Instead, many researchers have been examining other drivers of consumer behaviour, including the buyer’s emotional state, which has been found to influence different stages of the buying process – from the moment one identifies the need for a product to the actual purchase. Studies have shown that people who are in a good mood tend to rate products higher than people in a bad mood.
A key stage in the purchase decision process is the evaluation of product attributes; at this stage, people decide what product features are particularly important to them, and thenuse these criteria in choosing the product.
Research conducted in different branches of psychology identifies three main ways that an individual's emotional state can influence which product attributes they find important:
Patosha and Varavina studied the effect of mood on the way people assessed different attributes of tablets; their assumption was that depending on their current mood, people look for certain product characteristics in making purchasing decisions.
During the preliminary phase of their research, Patosha and Varavina designed a technique for evaluating the strategies people use to research product information before buying. They interviewed ten people who had recently purchased a tablet about their purchasing experience, including the product characteristics they had looked for and the evaluation criteria they had used. Patosha and Varavina found that in purchasing a tablet, the respondents assessed the following product characteristics:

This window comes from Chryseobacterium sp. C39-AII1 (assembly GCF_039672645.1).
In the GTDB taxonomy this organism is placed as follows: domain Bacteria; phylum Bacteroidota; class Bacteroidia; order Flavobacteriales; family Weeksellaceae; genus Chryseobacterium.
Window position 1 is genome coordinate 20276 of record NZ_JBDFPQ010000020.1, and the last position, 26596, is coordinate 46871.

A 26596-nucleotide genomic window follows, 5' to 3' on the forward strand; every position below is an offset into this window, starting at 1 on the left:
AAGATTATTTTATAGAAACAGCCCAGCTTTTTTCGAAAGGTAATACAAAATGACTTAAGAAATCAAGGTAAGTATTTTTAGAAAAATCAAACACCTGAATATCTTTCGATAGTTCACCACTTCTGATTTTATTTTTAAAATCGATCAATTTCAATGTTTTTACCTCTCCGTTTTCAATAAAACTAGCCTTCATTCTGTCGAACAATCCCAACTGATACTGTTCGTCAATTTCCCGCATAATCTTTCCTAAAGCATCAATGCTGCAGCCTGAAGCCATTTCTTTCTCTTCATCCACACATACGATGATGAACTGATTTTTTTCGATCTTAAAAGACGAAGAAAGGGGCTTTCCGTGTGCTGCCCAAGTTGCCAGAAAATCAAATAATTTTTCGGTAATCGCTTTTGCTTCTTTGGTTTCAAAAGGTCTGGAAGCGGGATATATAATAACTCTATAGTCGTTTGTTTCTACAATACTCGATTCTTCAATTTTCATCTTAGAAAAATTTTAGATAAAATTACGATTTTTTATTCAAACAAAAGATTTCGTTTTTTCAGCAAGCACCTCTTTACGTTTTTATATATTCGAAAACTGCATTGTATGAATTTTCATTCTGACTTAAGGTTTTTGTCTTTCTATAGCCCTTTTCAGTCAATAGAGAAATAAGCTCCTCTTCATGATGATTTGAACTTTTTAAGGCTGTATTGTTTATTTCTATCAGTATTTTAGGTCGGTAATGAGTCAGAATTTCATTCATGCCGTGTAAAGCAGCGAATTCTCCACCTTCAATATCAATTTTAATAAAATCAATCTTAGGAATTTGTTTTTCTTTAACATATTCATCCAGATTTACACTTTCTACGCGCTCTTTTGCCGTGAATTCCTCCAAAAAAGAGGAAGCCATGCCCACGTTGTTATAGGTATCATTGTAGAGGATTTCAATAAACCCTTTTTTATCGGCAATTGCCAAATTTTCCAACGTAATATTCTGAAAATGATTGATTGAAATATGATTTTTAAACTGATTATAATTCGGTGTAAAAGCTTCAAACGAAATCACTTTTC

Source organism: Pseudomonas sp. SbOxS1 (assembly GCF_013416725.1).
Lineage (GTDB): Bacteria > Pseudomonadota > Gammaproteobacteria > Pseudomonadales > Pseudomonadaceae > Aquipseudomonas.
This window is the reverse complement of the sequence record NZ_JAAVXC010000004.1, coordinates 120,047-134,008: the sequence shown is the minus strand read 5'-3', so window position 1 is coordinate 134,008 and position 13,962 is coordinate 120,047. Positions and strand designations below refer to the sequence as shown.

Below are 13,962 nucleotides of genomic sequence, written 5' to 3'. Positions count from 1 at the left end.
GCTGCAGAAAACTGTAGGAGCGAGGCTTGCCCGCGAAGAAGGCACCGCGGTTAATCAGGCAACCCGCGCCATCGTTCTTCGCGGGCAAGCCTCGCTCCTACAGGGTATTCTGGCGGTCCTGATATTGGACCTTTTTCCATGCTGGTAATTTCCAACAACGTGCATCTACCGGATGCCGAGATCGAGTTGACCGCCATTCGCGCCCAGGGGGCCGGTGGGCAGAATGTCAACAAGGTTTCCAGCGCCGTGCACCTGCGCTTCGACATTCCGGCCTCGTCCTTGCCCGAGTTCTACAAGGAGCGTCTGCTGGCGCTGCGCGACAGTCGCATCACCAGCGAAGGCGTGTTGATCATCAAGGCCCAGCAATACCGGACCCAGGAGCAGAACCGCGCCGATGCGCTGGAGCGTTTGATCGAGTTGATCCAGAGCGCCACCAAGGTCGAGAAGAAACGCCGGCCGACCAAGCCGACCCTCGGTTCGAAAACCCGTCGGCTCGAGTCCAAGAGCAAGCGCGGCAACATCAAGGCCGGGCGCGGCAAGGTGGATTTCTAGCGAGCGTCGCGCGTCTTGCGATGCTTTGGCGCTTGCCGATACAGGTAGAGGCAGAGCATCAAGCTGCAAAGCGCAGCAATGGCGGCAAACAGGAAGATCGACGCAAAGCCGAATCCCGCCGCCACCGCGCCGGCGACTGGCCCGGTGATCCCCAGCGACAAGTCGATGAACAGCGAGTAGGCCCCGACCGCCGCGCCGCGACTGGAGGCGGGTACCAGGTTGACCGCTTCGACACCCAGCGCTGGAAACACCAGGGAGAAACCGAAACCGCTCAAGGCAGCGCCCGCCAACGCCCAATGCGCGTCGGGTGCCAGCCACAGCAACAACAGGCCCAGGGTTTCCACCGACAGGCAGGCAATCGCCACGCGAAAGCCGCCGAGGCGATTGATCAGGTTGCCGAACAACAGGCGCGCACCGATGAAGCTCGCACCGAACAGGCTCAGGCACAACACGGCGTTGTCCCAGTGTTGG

These parameters were then used in the main phase of the research to survey 64 people (40 men and 24 women) who were planning to purchase their first tablet. The respondents were randomly put into two study groups.
The researchers put the first group in a positive mood and the second group in a negative mood using two different clips from The Lion King – a comic scene with Timon and Pumbaa and a sad scene featuring a lion's death – and then measured the subjects' emotional state. "After watching one of the two episodes, each respondent filled the HAM (Health-Activity-Mood) questionnaire," the researchers explain, "and further study involved only those who scored no more than two points on the mood scale after watching the sad episode or at least six points after watching the funny clip."
The subjects were then asked to imagine that they were planning to purchase a tablet and had to decide what model to buy and where. They were given a list of product characteristics and asked to rate each of them on the following scale:
Table 1. Significant mood-related differences in the perceived importance of a tablet’s attributes
Value of the criterion
A wide range of accessories
Promo (gift with purchase)
Friends' advice and opinion
Ease of use
Relatively low price
Good customer support
* P <0.05, ** p <0.01, *** p <0.001.
Thus, the subject's mood was the independent variable, while their assessment of the relative importance of different product characteristics in selecting a tablet was the dependent variable.
It follows from the findings that subjects in a negative mood were more likely to make a cautious and rational choice and to opt for good quality, simple models at a lower price.
In contrast, respondents in a positive mood were more likely to value appearance, such as an interesting design; extras, such as a gift with purchase or a wide selection of accessories, and others people's recommendations. One possible explanation is that they associated these attributes with fun allowing them to maintain their good mood.
People in a good mood were also more likely to trust advertising and other people's advice, and to prefer popular and trendy models.
In contrast, people in a negative mood focused more on function and ease of use.
And finally, people in a good mood favoured new models – a finding consistent with other studies showing that people who are feeling good are more likely to take risks than those who are feeling low.